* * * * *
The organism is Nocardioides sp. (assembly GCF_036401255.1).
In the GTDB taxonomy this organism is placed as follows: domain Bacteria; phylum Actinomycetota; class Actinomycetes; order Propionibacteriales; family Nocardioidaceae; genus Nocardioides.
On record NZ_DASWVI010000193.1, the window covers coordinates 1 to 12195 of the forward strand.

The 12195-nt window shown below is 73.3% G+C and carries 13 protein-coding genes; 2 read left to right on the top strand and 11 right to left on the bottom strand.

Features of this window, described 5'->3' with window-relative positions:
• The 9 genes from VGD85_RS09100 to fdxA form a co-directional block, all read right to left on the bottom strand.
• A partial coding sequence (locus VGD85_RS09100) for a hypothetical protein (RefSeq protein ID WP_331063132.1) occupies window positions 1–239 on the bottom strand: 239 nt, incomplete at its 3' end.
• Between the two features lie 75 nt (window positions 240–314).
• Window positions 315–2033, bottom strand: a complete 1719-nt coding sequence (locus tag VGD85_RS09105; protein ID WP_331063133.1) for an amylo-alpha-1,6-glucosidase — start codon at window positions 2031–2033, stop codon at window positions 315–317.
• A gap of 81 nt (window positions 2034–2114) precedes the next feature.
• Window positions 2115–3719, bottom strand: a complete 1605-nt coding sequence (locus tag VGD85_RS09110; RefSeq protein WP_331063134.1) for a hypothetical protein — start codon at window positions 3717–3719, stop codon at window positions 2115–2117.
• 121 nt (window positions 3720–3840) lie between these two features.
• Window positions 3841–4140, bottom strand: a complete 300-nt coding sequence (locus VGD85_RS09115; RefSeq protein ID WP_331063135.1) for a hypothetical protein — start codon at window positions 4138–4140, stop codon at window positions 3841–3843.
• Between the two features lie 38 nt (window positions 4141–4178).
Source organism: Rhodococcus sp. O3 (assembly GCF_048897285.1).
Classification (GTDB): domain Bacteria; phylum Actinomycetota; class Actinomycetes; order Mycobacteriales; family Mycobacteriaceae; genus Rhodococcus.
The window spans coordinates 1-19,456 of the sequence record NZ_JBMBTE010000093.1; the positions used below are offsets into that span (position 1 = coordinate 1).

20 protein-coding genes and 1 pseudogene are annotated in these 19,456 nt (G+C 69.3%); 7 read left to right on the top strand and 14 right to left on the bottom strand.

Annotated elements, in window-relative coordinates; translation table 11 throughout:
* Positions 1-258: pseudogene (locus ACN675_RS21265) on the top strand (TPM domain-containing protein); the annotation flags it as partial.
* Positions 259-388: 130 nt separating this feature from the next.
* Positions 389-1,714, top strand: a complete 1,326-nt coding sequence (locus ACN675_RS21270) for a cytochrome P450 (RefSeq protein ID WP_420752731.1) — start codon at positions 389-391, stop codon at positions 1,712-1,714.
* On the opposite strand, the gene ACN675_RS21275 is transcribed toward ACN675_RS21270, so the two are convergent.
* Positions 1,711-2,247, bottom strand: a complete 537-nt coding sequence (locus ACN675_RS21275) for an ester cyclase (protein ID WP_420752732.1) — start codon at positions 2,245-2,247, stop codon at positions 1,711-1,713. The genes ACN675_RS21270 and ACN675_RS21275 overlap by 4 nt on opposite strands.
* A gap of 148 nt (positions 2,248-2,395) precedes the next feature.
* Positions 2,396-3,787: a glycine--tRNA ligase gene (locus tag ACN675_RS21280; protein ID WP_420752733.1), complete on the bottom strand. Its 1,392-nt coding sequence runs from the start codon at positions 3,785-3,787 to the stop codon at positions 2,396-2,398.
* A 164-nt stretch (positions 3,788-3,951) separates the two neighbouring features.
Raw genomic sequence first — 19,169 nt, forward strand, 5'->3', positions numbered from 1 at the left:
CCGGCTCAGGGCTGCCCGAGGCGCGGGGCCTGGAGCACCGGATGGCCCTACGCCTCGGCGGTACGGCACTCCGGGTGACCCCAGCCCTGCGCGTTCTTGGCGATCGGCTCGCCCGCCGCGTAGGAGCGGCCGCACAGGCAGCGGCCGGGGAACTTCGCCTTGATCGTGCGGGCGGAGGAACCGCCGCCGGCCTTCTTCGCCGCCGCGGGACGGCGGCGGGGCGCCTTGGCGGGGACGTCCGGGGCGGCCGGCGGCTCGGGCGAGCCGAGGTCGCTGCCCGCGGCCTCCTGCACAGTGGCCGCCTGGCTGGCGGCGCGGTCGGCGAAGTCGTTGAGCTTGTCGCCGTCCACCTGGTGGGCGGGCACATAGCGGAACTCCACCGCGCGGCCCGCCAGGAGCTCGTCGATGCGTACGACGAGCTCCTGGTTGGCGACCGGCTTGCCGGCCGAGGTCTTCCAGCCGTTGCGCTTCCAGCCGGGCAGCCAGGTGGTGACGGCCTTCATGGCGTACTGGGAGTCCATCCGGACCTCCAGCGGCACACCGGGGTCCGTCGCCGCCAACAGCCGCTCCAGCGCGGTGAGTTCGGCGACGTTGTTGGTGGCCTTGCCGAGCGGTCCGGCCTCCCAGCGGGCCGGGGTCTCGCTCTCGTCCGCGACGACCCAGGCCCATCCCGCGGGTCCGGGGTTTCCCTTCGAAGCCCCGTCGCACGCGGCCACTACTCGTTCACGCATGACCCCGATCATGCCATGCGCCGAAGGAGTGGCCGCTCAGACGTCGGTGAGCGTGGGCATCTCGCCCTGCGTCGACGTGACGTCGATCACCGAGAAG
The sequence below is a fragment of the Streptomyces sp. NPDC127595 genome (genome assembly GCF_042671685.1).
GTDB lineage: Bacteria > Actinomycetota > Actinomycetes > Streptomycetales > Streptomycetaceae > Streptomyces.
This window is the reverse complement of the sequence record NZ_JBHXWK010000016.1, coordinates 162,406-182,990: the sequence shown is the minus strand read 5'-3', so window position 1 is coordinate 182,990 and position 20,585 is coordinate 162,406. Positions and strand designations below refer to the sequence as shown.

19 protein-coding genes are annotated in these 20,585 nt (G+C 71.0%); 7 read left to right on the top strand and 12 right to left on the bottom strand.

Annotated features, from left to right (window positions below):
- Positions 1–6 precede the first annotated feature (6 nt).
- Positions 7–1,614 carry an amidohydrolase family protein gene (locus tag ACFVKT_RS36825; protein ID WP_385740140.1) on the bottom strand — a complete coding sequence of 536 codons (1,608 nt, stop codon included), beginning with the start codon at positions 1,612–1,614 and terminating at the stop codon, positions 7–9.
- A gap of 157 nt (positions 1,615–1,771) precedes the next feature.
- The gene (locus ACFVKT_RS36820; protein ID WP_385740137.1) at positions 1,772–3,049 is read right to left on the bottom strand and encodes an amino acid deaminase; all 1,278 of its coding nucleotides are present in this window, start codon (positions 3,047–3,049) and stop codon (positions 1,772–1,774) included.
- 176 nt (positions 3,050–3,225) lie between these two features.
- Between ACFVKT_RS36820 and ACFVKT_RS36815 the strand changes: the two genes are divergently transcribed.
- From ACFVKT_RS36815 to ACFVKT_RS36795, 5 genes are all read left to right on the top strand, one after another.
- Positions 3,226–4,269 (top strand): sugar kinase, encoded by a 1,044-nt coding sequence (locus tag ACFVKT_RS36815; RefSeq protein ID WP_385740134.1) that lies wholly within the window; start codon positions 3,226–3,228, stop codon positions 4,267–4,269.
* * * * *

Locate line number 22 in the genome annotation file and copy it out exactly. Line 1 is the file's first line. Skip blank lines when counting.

* Positions 389-1,714, top strand: a complete 1,326-nt coding sequence (locus ACN675_RS21270) for a cytochrome P450 (RefSeq protein ID WP_420752731.1) — start codon at positions 389-391, stop codon at positions 1,712-1,714.